Trying to apply pressure to the lower end of rival Sun Microsystems's server line, IBM this week will release a rack-mountable, two-processor unit that features an on-board service processor and a new cable chaining design that makes it significantly easier to physically configure.
Priced at $US4,500 in its basic configuration, the new xSeries 330 is aimed primarily at Web-based service providers, such as ISPs, who place a high value on being able to easily add new servers to rack-mount configurations to accommodate rapidly growing businesses, IBM officials said.
"We have been selling a lot of thin servers [1.75-in. thick] like this to ISPs, because they can just slide them in on the fly as they take on new customers," said Brandon Paget, product marketing manager for IBM's xSeries, formally the Netfinity Series, of servers, in Research Triangle Park, N.C.
The new system can accommodate two Pentium III 866 or 933 processors and, for the first time in a thin-server configuration, 1GHz Intel processors. The new system can be put into a rack capable of now hosting as much as 84GHz of computing power.
Company officials claim that in comparable configurations, the X330 offers about three times more computing power for about one third the cost of Sun's Netra servers.
"We would like to send a message with this [model 330] to Sun that we think the days of higher-priced, proprietary servers is coming to an end," Paget said.
The 330 contains the Advanced Server Processor, which is built onto the motherboard. This makes it possible for IT professionals to manage an entire rack of 42 servers from a single remote connection. This allows users to save thousands of dollars per server and frees up PCI slots, Paget contended.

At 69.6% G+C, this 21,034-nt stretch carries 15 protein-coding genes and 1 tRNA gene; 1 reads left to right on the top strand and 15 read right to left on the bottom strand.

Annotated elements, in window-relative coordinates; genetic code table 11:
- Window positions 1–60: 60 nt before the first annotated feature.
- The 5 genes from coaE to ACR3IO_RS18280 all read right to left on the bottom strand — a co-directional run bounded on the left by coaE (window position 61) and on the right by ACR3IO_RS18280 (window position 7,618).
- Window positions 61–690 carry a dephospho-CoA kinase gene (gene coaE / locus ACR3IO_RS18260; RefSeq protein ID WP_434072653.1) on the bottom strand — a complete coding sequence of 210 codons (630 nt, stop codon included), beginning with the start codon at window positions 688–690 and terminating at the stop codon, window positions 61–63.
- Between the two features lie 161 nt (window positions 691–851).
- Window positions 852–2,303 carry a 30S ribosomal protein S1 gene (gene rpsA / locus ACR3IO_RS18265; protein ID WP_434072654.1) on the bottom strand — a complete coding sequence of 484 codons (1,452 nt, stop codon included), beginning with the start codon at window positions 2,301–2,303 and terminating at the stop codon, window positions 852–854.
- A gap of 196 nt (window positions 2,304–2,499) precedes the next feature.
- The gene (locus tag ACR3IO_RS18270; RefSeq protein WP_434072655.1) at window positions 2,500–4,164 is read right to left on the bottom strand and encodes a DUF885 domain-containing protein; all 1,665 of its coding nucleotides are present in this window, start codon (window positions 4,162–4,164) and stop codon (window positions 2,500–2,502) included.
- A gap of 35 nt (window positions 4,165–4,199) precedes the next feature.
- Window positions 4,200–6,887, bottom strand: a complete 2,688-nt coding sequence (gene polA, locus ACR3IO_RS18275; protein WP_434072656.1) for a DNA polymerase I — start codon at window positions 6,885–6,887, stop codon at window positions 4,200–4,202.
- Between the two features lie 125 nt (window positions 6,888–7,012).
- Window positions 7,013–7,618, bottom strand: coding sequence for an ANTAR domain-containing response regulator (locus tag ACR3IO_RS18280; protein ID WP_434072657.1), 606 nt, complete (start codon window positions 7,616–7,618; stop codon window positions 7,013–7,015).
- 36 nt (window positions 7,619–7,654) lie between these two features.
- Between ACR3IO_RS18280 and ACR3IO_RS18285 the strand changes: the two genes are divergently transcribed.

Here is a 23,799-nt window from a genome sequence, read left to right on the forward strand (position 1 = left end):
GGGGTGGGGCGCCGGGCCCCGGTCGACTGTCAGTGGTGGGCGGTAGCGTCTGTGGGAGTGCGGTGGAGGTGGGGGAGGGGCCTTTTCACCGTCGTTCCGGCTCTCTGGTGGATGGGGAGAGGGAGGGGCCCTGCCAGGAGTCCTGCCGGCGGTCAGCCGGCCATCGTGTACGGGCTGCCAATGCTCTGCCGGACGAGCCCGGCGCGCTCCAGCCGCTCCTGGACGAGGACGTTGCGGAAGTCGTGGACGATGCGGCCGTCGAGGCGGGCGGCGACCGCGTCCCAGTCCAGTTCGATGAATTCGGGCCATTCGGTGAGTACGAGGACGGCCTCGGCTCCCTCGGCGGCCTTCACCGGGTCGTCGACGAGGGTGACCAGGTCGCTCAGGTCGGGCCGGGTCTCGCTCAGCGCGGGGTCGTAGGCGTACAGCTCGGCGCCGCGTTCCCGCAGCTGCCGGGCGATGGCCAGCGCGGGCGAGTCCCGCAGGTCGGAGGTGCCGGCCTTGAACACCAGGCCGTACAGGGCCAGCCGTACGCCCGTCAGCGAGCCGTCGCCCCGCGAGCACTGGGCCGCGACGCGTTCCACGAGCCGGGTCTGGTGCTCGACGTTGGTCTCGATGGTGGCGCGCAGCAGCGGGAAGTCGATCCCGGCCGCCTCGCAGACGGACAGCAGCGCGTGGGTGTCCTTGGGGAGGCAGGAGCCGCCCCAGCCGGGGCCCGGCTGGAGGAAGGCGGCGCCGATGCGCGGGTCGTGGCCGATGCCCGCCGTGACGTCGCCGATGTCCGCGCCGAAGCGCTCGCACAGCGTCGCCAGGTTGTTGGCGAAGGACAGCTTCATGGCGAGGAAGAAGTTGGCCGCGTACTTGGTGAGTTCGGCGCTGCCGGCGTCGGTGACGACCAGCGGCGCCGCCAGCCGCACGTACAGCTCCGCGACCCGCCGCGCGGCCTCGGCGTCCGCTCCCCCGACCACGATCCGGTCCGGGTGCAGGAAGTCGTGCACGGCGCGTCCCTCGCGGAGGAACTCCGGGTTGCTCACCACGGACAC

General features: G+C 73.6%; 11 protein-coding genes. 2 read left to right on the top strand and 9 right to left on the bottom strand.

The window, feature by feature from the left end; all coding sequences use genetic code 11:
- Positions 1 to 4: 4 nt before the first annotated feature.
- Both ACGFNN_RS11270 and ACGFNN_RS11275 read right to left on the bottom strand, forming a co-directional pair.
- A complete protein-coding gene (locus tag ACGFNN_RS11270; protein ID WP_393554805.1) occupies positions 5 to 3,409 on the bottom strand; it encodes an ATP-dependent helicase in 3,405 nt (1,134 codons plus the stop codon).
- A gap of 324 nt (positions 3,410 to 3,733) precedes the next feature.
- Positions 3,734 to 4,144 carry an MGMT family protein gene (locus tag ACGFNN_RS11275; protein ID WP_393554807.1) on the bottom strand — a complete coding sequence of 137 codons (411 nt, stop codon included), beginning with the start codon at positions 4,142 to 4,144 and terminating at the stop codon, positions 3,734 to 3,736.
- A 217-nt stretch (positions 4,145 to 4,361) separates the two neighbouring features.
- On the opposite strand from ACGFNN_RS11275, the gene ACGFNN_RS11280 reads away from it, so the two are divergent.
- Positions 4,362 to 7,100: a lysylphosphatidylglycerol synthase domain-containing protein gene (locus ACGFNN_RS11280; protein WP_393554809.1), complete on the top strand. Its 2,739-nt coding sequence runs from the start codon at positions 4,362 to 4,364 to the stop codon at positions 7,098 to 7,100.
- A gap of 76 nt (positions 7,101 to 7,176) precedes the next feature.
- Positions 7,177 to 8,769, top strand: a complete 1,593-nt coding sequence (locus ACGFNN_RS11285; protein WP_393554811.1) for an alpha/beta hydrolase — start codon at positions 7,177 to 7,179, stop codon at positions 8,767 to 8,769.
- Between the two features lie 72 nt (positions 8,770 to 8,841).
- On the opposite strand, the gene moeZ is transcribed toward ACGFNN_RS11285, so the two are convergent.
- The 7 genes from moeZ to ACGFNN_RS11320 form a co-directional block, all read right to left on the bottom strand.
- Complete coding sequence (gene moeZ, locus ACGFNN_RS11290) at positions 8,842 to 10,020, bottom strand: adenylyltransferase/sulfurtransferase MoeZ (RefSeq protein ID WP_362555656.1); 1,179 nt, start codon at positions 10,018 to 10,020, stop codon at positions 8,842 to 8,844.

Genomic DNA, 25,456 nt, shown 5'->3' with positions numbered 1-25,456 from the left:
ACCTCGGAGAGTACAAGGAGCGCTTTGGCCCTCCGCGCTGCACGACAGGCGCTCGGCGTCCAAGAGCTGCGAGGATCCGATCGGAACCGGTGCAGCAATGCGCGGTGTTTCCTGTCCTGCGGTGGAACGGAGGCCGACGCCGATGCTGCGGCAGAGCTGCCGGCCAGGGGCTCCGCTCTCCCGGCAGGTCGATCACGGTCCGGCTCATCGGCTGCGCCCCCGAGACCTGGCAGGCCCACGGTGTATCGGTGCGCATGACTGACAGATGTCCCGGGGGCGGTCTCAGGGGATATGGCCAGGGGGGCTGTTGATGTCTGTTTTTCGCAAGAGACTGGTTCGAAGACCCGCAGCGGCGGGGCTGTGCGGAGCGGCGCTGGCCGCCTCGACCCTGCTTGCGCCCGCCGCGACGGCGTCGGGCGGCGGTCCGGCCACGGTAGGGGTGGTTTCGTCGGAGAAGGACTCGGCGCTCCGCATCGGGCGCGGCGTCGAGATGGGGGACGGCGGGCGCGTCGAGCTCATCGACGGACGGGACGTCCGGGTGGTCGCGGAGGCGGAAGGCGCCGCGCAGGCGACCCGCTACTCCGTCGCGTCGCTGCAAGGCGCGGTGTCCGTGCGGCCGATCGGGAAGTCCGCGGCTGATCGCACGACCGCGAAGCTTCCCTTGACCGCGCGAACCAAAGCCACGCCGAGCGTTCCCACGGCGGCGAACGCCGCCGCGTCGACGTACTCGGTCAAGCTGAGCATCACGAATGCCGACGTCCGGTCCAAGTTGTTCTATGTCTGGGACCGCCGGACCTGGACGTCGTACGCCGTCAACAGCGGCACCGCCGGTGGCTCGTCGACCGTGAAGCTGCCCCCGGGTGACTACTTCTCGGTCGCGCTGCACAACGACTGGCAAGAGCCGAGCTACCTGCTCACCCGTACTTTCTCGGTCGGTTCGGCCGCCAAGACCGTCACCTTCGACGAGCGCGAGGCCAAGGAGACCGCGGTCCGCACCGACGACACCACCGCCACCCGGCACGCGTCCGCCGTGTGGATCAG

All of the system's service processors are connected through a dedicated management link so they can monitor all of the unit's components, including the CPU, power supplies, fans, and disk drives.
The service processors can also relay information back about the server's condition to ensure it is running at peak performance and that its reliability is maintained.
The 330's C2T cable chaining design eliminates 70 percent of connections, with one digital cable taking the place of 53 cables and 282 connectors per rack. It also replaces six keyboard, video, and mouse switches and associated cables per rack.
The CRT design, Armonk, N.Y.-based IBM contends, allows servers to be installed in half the time it would take IT managers to install more traditional rack mounts.
Besides the Pentium III chips and Advanced System Management Processor, the system's basic configuration includes a Level Two 256KB cache, 256MB of ECC (error-correcting code) memory, two PCI I/O slots, three bays including two slim-high, hot plug bays, and enhanced Light Path Diagnostics.
Users can order the system beginning Oct. 20 with either Windows 2000 or with several best-selling versions of Linux, including those sold by Red Hat Inc., Caldera Systems Inc., and TurboLinux Inc.